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NPE2018 Show Daily - Wednesday

NPE is truly ‘Breaking the Mold’ as a multifaceted experience, with activities, discoveries and opportunities to satisfy the needs of anyone who works in the plastics industry or has a need to know about plastics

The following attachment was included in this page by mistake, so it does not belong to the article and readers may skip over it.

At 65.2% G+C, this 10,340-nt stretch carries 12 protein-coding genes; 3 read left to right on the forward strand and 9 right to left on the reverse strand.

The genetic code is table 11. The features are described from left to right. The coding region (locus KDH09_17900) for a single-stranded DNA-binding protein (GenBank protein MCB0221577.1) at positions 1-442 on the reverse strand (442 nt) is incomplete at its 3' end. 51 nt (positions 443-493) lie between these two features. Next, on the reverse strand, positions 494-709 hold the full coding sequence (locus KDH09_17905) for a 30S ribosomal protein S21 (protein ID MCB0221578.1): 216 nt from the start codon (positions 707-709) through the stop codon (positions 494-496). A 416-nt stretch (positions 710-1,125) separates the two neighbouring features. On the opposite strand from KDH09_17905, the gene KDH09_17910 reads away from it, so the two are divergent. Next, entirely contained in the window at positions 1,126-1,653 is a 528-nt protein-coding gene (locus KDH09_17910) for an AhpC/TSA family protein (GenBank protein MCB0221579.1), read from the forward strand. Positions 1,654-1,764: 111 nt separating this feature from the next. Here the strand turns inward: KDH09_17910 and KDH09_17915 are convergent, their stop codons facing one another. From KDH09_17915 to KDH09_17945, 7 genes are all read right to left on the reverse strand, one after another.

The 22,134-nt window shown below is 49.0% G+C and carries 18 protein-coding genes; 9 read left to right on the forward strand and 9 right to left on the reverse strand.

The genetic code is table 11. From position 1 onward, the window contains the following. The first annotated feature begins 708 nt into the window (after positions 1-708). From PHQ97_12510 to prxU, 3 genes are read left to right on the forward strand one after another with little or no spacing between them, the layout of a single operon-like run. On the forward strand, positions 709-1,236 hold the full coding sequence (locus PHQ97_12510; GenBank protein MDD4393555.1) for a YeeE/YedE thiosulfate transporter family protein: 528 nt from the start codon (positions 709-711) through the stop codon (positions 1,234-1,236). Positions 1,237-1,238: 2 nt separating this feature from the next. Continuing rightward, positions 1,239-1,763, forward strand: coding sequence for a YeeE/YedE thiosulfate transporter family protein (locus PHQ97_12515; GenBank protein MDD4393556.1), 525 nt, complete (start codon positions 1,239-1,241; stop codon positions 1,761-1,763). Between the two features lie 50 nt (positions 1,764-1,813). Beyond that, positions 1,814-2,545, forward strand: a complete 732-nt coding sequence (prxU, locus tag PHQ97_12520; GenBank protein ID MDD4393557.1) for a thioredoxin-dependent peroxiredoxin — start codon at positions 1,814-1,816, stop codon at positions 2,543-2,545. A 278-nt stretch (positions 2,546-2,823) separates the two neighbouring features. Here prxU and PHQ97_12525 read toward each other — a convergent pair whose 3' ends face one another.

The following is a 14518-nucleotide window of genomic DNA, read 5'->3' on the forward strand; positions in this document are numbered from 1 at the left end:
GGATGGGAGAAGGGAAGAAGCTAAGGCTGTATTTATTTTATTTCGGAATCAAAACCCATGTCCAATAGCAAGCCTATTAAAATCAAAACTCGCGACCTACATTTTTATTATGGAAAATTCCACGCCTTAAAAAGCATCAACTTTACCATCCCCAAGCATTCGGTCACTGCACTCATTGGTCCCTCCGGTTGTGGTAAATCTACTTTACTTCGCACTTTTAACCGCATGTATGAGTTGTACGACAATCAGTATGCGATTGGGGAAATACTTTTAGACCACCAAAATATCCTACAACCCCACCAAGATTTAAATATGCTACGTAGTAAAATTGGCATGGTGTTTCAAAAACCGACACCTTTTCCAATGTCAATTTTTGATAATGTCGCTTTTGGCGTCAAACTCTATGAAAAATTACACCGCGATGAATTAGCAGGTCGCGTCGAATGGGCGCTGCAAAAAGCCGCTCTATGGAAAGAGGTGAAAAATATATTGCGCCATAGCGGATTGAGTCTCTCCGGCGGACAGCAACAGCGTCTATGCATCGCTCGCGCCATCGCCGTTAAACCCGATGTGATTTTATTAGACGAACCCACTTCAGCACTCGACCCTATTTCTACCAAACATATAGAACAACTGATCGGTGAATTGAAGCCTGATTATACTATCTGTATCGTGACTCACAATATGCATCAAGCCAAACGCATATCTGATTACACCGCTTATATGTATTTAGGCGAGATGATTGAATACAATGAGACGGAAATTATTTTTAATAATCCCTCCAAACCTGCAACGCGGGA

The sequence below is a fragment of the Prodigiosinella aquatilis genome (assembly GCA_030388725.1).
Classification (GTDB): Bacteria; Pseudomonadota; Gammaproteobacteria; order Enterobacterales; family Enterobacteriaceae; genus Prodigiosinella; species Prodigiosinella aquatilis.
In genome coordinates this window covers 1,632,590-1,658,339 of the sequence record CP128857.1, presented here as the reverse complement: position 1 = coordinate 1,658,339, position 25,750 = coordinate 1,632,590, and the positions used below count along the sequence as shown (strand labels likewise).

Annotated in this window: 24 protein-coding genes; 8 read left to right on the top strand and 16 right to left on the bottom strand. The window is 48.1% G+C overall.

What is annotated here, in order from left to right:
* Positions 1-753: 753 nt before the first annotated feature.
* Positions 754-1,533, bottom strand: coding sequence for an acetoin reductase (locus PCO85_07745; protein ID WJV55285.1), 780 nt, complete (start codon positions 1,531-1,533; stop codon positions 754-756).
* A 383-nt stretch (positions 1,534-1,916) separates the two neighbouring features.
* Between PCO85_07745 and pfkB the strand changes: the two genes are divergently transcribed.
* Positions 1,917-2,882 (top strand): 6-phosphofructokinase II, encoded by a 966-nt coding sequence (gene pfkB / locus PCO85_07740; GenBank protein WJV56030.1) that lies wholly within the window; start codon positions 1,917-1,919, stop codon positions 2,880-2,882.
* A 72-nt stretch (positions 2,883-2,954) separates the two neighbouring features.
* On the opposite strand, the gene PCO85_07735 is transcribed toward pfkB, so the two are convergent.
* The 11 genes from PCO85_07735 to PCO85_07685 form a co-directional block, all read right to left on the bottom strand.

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WEDNESDAY NPE 2018 : THE PLASTICS SHOW SHOW DAILY On the fly Color Changes. PDQ. There are a lot of features that distinguish a Plastrac blender, but none greater than the ability to change colors as often and as quickly as customer orders demand it. The secret is our level-sensing vane switch (standard on every single blend- er). Harried processors can hurry up color changes by swapping top castings without any need for cable removal. Easy does it blending. Now. And down the road. Plastrac designs and builds blenders to uncompli- cate life for our customers. They are simple to set up. Simple to operate. Simple to adapt in the field. Simple to expand in the future. Let's say you buy a two-component (color + additive) system now, but a few years later, you need to make it a multi-component system. Plastrac blenders are all entirely modular, so you won't be locked into the original configuration if your needs change or grow. What's more, all our parts, mechanical and electronic, are always well stocked, because we don't think your present or future operations should include downtime. Plastrac puts you in total (touchscreen) control. The perfect blend. Every time. 610-356-3000 • Plastrac.com Visit us in WEST HALL 2 BOOTH #W129 Our new touchscreen controller, optional on all our blenders, puts complete, intuitive process manage- ment at your fingertips. Set-up parameters are viewable during operation and stored auto- matically. There is a non-volatile shot counter. A thumb drive enables easy software updates and transfer of the recipe files. A full keyboard enables easy entry of all recipe and component names. All events and alarms are captured with both a real time and a day stamp. In other words, everything you always wanted to know about blending in a single panel. Americhem Focuses on Development of Compounds and Addiঞves that Target Some Key Trends By Lilli Manolis Sherman Plascs Technology "The trends we have observed are related to different seg- ments' needs. For outdoor decking, there is a shi[ to darker colors with a realisঞc wood appearance that have lower heat retenঞon," says Mahew Hellstern, CEO of Americhem. Hellstern says that the company's eCap technology (Booth S17031), comprises high-performance pre-colored capstock compounds, some PVC-based, that have proven color stability and performance over tradiঞonal PVC compounds. Another area of focus are anঞmicrobials, says Hellstern. "As bacteria and microbes evolve, a wider breadth of anঞmicrobial soluঞons are needed. Our anঞmicrobial line has been expand- ed to work across a wider range of polymers that can be pro- cessed at lower temperatures—PVC, TPEs and TPOs." The company is also seeking to help processors eliminate secondary processes. Here, Hellstern points to the company's Surlyn Reflecঞons Series of thermoplasঞc alloys, gained via the acquisiঞon of LTL Color Com- pounders. The com- pany has had world- wide exclusive li- cense for over a de- cade to make and sell DuPont's Surlyn Reflecঞons Series resins. These alloys of ionomer and ny- lon 6 are used to injecঞon mold weatherable, glossy parts. Says Hellstern, "Manufacturers are conঞnuing to look at ways to reduce secondary processes. The Surlyn Reflecঞons Series thermoplasঞc alloys are high-gloss resins that produce highly durable parts that require no painঞng. These alloys are less viscous and flow easily to fill larger, thinner-walled parts while sঞll providing visual appeal." Hellstern says, "As a unified Americhem, with the acquisi- ঞon of LTL, Infinity Compounds and Vi-Chem, we have syner- gies across material plaorms and are able to tap into a wider breadth of technical experঞse. Our customers can trust us to be their partner when providing the right soluঞon to solve their most complex problems." Americhem's CEO Mahew Hellstern. Paulson: Fill the Skills Gap By Training By Jim Callari Plascs Technology Craig Paulson reviews part defects in a Paulson ProMolder 1 seminar. The halls of NPE2018 are buzzing with live demonstraঞons. Paulson Training Programs (Booth W5073) has a much quieter display, but it is just as impacul. "Training may not be as glamorous as all the shiny new hardware that is running at the show," remarks Craig Paulson, the firm's president. "But the investment is just as good if not beer, and the payback is real." He and his father Don started Paulson Training Programs in 1977. Since then, Craig Paulson esঞmates it has trained 50,000 people at more than 5,000 companies. Training has never been an "easy sell," but Paulson contends that nowadays—with the skills gap showing no sign of narrowing—more processors are seeing it as a tool to make a business more efficient and profitable, and to recruit and retain employees. "It's tough geমng young people interested in pursuing a career in plasঞcs," he says. "The visibility of our industry is low. Even beyond the high-school level, there are few colleges of- fering degreed programs in plasঞcs engineering or polymer science. But savvy companies are starঞng to realize that train- ing can be used as a recruitment and 'onboarding' tool. They can more readily demonstrate to young people how they can build a career in plasঞcs and make good money doing it." To be truly impacul, processors must make an ongoing commitment to training or else they'll run the risk of disillu- sioning a new hire. Paulson says, "Saying you have 'a training program' is not enough. You have to implement it the right way. You need to employ best pracঞces. It's very important that someone be in charge. If both the training tools and exe- cuঞon are right, you can turn someone who's been flipping burgers into a competent molder with ঞme. And as a business, training can help you create a posiঞve work environment that will help you retain your employees." Paulson esঞmates that about 70% of its training business is in injecঞon molding, but it offers programs in blow molding, extrusion and thermoforming. Training is available online on a subscripঞon basis. For a one-ঞme fee, the company sঞll offers its training programs on DVDs. Of late, Paulson is doing more "hands-on" training, running seminars over a 4-5-day period with its injecঞon machinery partners, or directly at faciliঞes of processors for a more cus- tomized learning experience—"tailor-made to the customer's parts, materials, machine and mold," Paulson explains. "Training is a viable investment that has a verifiable return," he states. "The results of training can be measured in terms of reducing scrap, increasing machinery upঞme, improving pro- ducঞon by decreasing cycles. We had one customer molding bumpers decrease cycle ঞme from 90 sec. to 45 sec. as a result of modificaঞons that they made to their process based on what they learned in our training program. Then there are sav- ings you realize by not making mistakes in the first place." 32